Doug Stanton's Big Year
By Clark Miller | Sept. 4, 2017
Travese City’s Doug Stanton has a busy year ahead of him: His latest book, The Odyssey of Echo Company, will be the focus of a National Writers Series event in TC September 17 (the book hits bookstores later this month). Stanton will soon embark on a book promotional tour, and then in January, his bestseller Horse Soldiers is slated for release as a major motion picture produced by Jerry Bruckheimer of Black Hawk Down, Pirates of the Caribbean and Top Gun fame.
In his new book, Stanton again visits war – this time Vietnam – in the run up to (and at the height of) the 1968 Tet Offensive. The book follows the life of Stan Parker, who volunteers for the Army’s 101st Airborne at the height of the war. Parker’s reconnaissance platoon was often ordered to seek out and engage the enemy. Based on Army after-action reports, Parker’s own notes and memory, readers see how the war presents an extreme test of frontline soldiers’ physical and psychological limits.
The Ticker caught up with Stanton recently to discuss his big year ahead and more.
Ticker: There’s violence and depravity, but Odyssey also immerses us in Stan Parker’s inner dialogue as he tries to process what’s happening to him.
Stanton: He’s a natural storyteller. I think he’s a courageous guy – physically, but also emotionally. He had a story to tell. He asked me to write it. He never tried to gloss over anything. And he never asked me to take anything out of the book.
Ticker: Stan comes across as a very reflective guy.
Stanton: I hope the result is a book about what happens to the human soul in nearly impossible circumstances.
Ticker: Many veterans refuse to talk about their experiences. But as Tom Brokaw showed in The Greatest Generation, at a certain point in their lives, many vets want to tell their stories.
Stanton: Yes, I think that comes with age – usually around 70. Vietnam veterans are getting to that age, and they have begun to open up.
Ticker: As with your other books, you bring this story to life with the enormous amount of eyewitness details you provide – the weather, who said what, the physical, political and psychological setting.
Stanton: I write pretty visually. I’ve always thought in terms of creating scenes and images. I even think in scenes.
Ticker: And how do you manage this level of detail?
Stanton: If you had visited me at a certain point during the writing of Odyssey, you would have seen page after page of research notes pasted up on the wall. Pages about training. The weather. The political situation back at home. I’d say 60 to 70 percent of my work is to organize and consolidate the material.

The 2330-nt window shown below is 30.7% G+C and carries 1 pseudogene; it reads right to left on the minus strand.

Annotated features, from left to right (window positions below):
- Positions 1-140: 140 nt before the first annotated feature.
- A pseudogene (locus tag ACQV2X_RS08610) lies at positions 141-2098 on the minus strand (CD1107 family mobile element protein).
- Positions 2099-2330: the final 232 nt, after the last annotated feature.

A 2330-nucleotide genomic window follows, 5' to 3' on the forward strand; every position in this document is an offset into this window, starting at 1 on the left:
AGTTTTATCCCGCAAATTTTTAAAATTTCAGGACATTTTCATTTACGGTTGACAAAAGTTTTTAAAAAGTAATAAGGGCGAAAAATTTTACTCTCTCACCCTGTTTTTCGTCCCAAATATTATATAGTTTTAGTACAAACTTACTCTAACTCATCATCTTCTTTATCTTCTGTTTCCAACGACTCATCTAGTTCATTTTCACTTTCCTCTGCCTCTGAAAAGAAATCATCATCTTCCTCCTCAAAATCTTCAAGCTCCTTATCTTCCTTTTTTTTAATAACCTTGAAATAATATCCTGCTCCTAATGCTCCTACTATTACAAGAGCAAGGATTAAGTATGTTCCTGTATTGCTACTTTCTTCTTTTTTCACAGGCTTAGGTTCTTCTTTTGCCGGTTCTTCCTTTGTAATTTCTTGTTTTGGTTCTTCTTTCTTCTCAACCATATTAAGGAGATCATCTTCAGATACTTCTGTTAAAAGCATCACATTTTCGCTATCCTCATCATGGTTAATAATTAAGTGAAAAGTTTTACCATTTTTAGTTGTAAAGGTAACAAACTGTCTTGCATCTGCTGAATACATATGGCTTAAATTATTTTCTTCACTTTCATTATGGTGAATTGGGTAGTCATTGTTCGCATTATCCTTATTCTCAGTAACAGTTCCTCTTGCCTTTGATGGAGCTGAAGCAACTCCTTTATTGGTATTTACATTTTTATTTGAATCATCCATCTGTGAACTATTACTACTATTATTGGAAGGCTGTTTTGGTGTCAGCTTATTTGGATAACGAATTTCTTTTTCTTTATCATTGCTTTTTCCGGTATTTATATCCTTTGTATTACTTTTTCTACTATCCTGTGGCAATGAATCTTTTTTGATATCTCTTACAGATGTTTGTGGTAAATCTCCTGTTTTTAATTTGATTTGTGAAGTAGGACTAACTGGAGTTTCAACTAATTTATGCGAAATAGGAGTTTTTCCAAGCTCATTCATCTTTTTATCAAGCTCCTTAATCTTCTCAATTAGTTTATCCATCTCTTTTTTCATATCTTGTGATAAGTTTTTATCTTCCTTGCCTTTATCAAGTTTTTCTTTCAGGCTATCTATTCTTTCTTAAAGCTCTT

Ticker: You’re about to go on a national book tour…What sorts of interactions do you expect to have with readers?
Stanton: So far, I’m traveling to more than 20 cities. It’s often a city a day. With a book like this, it can get very emotional. There were so many losses. There will be lots of questions.
Ticker: And what are your hopes for the book? Vietnam is still a touchy topic for many people.
Stanton: I hope this book stimulates a conversation. It’s really as much about homecoming for Stan, other veterans and those who protested back at home, as it is about the war. I think it’s unhealthy to not talk about the war.
Ticker: You’ll also be asked about the movie Horse Soldiers. You visited the set. What was that like?
Stanton: I went to Alamogordo, New Mexico. I’d been on movie sets before, interviewing George Clooney, Harrison Ford and other actors for Esquire magazine and Men’s Journal. But I’d never seen the set of a big action movie with horses, explosions, smoke.
Ticker: Did you get to know the cast and crew? What was the mood there?
Stanton: Yes. Everyone stayed at a Holiday Inn. They worked out across the street at a 24-hour gym. Everyone was very serious about the work. There were no lavish meals. It was dinner at Chili’s. We sort of took over the place. For the most part, locals got used to it and left everyone alone – except for Chris Hemsworth. People asked him to pose for photos all the time, which he graciously did.
Ticker: And what was your impression of the project at that point?
Stanton: The locale looked just like Afghanistan. And I think the filmmakers were very accurate about the look and feel of Afghanis and U.S. Special Forces.
Ticker: Horse Soldiers is due for release in January. Any idea when it will appear here in northern Michigan?
Stanton: It should appear here in Traverse City then. I expect a wide release.
Ticker: A final question. What are you reading these days?
Stanton: [laughs] I’m reading about the history of the Harley Softtail [Stanton is pictured sitting on a version of this motorcyle he just purchased]. And I’m reading Constance Garnett’s translation of War and Peace, which I got for five bucks at Dog Ear Bookstore in Northport. I’m also reading Lee Child’s novel, The Killing Floor.